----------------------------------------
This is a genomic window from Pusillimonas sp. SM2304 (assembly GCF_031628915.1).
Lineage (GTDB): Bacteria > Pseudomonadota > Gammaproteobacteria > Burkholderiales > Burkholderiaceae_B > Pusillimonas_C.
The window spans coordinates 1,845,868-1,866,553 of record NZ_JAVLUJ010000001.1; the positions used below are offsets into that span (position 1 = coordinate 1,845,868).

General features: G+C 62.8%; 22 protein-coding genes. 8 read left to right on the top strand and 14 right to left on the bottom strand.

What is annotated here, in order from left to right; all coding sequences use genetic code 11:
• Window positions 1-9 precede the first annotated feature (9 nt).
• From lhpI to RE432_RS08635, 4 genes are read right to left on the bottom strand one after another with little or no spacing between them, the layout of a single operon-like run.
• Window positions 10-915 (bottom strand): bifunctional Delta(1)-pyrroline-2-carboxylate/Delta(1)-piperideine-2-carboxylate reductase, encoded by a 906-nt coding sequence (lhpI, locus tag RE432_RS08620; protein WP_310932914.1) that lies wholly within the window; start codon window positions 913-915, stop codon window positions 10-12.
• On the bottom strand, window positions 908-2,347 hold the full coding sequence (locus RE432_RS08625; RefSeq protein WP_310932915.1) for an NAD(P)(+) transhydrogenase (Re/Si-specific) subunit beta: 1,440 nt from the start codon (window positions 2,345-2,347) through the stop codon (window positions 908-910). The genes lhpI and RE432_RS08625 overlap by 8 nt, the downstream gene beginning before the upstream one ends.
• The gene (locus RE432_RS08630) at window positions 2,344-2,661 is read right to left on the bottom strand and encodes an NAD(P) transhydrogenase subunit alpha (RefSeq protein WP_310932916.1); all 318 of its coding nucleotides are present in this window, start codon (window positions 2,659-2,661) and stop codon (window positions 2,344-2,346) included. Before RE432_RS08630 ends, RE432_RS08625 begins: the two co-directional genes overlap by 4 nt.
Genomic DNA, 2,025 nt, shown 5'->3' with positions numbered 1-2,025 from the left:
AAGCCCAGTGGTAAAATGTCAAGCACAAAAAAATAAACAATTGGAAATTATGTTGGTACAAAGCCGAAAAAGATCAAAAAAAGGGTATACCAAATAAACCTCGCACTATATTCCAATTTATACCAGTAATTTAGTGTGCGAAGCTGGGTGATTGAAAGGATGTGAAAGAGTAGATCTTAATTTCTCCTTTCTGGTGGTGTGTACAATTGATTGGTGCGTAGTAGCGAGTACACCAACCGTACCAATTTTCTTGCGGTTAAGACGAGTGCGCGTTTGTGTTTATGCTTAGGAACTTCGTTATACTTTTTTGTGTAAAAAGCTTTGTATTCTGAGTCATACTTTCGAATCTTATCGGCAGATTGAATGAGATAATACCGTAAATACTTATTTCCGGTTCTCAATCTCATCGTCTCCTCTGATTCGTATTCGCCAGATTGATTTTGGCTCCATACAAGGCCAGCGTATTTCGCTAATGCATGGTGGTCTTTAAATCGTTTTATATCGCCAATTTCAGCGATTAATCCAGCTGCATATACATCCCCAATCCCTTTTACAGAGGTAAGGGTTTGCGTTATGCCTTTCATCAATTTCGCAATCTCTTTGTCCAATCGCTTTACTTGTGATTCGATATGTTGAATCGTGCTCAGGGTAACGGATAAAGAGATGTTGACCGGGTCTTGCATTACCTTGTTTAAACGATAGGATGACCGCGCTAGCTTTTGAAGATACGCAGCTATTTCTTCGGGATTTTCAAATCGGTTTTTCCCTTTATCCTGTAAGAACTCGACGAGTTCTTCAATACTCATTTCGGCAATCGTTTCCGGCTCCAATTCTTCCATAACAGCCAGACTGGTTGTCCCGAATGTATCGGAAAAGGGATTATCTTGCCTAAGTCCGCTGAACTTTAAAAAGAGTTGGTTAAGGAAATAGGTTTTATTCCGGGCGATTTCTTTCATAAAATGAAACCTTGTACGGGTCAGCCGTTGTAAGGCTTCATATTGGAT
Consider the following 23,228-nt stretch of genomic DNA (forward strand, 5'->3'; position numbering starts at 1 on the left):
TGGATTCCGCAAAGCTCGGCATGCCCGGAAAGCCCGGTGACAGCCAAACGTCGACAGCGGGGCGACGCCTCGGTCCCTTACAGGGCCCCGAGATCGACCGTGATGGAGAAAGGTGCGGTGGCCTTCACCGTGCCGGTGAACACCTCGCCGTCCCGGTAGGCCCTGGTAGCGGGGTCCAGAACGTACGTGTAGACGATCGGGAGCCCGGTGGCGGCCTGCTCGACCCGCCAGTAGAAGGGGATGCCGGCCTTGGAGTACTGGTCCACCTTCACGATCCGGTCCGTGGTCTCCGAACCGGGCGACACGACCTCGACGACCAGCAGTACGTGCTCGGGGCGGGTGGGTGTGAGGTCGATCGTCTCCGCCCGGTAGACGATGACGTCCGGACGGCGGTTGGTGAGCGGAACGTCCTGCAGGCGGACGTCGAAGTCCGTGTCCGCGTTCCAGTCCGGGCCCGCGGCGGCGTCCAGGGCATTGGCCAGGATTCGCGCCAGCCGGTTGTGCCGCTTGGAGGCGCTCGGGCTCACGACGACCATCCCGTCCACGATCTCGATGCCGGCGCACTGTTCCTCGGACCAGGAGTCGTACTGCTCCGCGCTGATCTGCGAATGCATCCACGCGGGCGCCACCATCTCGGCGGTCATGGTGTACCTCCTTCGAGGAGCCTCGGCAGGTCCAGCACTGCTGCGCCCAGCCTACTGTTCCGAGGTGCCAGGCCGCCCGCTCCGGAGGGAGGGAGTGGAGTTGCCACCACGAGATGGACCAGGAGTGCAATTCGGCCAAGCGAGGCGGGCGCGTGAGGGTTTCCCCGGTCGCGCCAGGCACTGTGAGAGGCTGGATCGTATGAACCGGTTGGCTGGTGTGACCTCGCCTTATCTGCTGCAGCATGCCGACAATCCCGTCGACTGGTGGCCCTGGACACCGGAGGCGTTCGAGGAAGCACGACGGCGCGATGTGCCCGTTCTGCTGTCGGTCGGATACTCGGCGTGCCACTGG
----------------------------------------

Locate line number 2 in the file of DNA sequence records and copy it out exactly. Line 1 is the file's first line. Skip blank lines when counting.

Lineage (GTDB): Bacteria > Pseudomonadota > Gammaproteobacteria > Burkholderiales > Burkholderiaceae_B > Pusillimonas_C.